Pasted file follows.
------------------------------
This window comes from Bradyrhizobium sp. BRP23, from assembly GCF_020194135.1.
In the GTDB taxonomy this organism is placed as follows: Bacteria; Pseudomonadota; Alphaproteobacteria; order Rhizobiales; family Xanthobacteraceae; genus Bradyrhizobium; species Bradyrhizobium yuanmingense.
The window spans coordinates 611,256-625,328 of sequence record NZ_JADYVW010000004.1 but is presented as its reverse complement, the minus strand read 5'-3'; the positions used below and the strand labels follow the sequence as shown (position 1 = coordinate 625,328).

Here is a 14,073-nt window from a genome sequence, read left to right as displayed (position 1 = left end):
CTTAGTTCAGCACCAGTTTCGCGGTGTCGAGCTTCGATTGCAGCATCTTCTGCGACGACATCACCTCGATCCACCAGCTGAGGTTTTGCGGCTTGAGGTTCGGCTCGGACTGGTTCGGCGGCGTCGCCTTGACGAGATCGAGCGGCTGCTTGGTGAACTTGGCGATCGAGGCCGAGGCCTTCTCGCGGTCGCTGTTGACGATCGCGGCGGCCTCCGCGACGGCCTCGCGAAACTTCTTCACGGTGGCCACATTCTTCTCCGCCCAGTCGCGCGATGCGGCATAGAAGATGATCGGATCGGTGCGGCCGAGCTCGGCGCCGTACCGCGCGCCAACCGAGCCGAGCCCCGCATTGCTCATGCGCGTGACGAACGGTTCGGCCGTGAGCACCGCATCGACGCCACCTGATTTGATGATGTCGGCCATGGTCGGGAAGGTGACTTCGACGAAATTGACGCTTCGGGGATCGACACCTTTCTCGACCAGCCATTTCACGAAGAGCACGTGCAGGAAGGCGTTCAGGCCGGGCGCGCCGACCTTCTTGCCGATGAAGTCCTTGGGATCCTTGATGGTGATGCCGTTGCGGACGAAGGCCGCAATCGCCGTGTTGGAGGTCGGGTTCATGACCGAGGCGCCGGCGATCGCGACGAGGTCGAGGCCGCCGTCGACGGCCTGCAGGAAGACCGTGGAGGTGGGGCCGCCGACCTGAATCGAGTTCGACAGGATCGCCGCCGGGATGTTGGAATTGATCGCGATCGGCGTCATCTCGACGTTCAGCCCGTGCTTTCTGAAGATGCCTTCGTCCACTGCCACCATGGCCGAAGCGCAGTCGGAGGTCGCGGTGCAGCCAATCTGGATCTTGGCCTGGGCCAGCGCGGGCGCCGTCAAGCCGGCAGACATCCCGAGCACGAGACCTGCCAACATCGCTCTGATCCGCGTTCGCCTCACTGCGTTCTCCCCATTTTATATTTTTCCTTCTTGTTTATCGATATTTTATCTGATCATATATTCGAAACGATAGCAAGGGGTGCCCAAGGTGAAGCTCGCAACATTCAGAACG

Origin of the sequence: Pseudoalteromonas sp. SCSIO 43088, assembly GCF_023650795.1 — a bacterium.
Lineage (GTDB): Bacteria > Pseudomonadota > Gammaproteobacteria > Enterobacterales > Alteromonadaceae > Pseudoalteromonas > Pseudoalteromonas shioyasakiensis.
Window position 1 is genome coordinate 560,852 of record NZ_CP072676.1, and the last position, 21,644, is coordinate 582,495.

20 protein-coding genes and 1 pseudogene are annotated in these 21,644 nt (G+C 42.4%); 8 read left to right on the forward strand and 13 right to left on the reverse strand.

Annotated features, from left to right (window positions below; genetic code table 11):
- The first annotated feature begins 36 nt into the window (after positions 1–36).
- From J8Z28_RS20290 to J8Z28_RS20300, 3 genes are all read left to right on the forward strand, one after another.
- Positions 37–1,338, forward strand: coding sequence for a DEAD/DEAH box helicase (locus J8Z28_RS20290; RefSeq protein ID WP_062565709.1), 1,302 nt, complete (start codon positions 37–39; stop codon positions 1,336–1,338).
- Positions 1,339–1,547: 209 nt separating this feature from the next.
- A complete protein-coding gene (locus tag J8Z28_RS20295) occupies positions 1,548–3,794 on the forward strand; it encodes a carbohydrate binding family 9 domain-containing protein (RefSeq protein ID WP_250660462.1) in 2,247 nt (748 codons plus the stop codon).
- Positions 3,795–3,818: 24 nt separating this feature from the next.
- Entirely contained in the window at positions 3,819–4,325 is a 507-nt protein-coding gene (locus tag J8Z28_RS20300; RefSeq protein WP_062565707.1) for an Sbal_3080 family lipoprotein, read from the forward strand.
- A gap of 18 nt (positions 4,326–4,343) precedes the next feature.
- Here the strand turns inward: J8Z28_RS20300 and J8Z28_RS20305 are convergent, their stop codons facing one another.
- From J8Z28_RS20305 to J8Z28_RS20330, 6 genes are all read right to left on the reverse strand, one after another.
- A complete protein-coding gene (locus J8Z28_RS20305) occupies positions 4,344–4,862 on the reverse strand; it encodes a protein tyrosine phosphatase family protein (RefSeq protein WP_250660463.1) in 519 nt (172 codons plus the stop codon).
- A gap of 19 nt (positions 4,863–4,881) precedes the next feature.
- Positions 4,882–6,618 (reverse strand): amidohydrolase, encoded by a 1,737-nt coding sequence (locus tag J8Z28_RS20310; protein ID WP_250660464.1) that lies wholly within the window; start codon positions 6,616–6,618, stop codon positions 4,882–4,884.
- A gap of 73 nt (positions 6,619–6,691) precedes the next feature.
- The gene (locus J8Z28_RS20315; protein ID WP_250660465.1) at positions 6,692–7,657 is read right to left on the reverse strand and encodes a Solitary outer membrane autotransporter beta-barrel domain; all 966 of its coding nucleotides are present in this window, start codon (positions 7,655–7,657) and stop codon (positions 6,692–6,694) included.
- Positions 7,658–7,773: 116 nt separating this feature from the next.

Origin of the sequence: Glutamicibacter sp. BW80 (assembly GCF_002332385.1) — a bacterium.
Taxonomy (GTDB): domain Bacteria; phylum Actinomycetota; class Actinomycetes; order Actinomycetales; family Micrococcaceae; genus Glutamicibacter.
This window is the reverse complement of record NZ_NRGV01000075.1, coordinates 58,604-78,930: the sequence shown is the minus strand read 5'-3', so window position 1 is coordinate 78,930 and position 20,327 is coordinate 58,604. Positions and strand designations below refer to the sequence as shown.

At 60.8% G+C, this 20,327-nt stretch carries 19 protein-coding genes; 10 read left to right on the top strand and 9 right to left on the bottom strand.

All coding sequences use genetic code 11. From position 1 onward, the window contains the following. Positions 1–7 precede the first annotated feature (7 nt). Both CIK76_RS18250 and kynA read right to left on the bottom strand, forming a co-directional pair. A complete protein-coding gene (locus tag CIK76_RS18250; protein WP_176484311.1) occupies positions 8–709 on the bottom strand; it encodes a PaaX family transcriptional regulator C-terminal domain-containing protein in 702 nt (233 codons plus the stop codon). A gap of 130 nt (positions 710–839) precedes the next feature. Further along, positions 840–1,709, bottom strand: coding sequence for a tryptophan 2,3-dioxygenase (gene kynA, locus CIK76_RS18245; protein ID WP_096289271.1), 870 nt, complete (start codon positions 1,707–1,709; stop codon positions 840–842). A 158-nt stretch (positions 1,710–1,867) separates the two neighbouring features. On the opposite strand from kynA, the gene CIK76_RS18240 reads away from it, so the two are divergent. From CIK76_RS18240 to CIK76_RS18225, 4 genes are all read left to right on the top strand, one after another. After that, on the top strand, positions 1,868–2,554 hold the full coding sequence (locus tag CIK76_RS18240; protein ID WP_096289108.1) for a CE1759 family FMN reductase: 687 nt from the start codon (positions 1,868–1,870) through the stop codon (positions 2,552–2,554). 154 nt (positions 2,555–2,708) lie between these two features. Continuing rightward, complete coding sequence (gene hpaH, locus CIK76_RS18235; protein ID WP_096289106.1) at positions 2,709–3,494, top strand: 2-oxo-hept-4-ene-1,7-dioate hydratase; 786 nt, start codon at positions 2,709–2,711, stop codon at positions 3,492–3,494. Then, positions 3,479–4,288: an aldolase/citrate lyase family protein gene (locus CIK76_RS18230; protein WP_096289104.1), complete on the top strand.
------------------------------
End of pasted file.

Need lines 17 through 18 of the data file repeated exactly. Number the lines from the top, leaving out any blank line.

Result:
- Entirely contained in the window at positions 3,819–4,325 is a 507-nt protein-coding gene (locus tag J8Z28_RS20300; RefSeq protein WP_062565707.1) for an Sbal_3080 family lipoprotein, read from the forward strand.
- A gap of 18 nt (positions 4,326–4,343) precedes the next feature.